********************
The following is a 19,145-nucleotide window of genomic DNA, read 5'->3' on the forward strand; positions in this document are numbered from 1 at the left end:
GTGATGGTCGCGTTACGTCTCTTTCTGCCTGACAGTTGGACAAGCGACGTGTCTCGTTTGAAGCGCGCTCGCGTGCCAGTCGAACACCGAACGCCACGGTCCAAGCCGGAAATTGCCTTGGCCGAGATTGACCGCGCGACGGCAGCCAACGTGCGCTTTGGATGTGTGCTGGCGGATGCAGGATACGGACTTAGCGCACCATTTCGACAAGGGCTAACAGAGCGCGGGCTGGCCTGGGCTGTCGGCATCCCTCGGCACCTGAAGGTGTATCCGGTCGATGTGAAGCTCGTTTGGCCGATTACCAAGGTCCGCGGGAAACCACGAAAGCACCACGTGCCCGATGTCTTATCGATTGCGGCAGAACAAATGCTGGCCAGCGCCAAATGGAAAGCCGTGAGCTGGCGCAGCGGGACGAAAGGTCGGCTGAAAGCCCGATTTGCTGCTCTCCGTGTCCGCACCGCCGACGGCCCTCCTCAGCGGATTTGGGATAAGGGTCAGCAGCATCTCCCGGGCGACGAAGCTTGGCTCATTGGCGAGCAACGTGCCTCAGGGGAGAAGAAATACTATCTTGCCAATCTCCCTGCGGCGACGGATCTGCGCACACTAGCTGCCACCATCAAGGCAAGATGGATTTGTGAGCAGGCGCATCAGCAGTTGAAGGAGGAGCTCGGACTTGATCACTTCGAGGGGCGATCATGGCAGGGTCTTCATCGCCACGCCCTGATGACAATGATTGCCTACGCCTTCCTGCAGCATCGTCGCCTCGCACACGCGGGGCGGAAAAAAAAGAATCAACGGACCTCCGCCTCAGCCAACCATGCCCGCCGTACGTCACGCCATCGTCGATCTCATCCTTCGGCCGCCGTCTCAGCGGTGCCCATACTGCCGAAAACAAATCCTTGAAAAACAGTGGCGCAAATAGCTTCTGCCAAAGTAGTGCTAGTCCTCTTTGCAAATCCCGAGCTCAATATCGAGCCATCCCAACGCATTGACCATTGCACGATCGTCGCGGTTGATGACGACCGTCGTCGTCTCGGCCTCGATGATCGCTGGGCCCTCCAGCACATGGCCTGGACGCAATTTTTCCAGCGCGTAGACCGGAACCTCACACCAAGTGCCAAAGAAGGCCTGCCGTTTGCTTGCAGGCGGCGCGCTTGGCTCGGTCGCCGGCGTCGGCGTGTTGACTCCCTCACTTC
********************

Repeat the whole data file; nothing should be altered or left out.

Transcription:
The following is a 19,145-nucleotide window of genomic DNA, read 5'->3' on the forward strand; positions in this document are numbered from 1 at the left end:
GTGATGGTCGCGTTACGTCTCTTTCTGCCTGACAGTTGGACAAGCGACGTGTCTCGTTTGAAGCGCGCTCGCGTGCCAGTCGAACACCGAACGCCACGGTCCAAGCCGGAAATTGCCTTGGCCGAGATTGACCGCGCGACGGCAGCCAACGTGCGCTTTGGATGTGTGCTGGCGGATGCAGGATACGGACTTAGCGCACCATTTCGACAAGGGCTAACAGAGCGCGGGCTGGCCTGGGCTGTCGGCATCCCTCGGCACCTGAAGGTGTATCCGGTCGATGTGAAGCTCGTTTGGCCGATTACCAAGGTCCGCGGGAAACCACGAAAGCACCACGTGCCCGATGTCTTATCGATTGCGGCAGAACAAATGCTGGCCAGCGCCAAATGGAAAGCCGTGAGCTGGCGCAGCGGGACGAAAGGTCGGCTGAAAGCCCGATTTGCTGCTCTCCGTGTCCGCACCGCCGACGGCCCTCCTCAGCGGATTTGGGATAAGGGTCAGCAGCATCTCCCGGGCGACGAAGCTTGGCTCATTGGCGAGCAACGTGCCTCAGGGGAGAAGAAATACTATCTTGCCAATCTCCCTGCGGCGACGGATCTGCGCACACTAGCTGCCACCATCAAGGCAAGATGGATTTGTGAGCAGGCGCATCAGCAGTTGAAGGAGGAGCTCGGACTTGATCACTTCGAGGGGCGATCATGGCAGGGTCTTCATCGCCACGCCCTGATGACAATGATTGCCTACGCCTTCCTGCAGCATCGTCGCCTCGCACACGCGGGGCGGAAAAAAAAGAATCAACGGACCTCCGCCTCAGCCAACCATGCCCGCCGTACGTCACGCCATCGTCGATCTCATCCTTCGGCCGCCGTCTCAGCGGTGCCCATACTGCCGAAAACAAATCCTTGAAAAACAGTGGCGCAAATAGCTTCTGCCAAAGTAGTGCTAGTCCTCTTTGCAAATCCCGAGCTCAATATCGAGCCATCCCAACGCATTGACCATTGCACGATCGTCGCGGTTGATGACGACCGTCGTCGTCTCGGCCTCGATGATCGCTGGGCCCTCCAGCACATGGCCTGGACGCAATTTTTCCAGCGCGTAGACCGGAACCTCACACCAAGTGCCAAAGAAGGCCTGCCGTTTGCTTGCAGGCGGCGCGCTTGGCTCGGTCGCCGGCGTCGGCGTGTTGACTCCCTCACTTC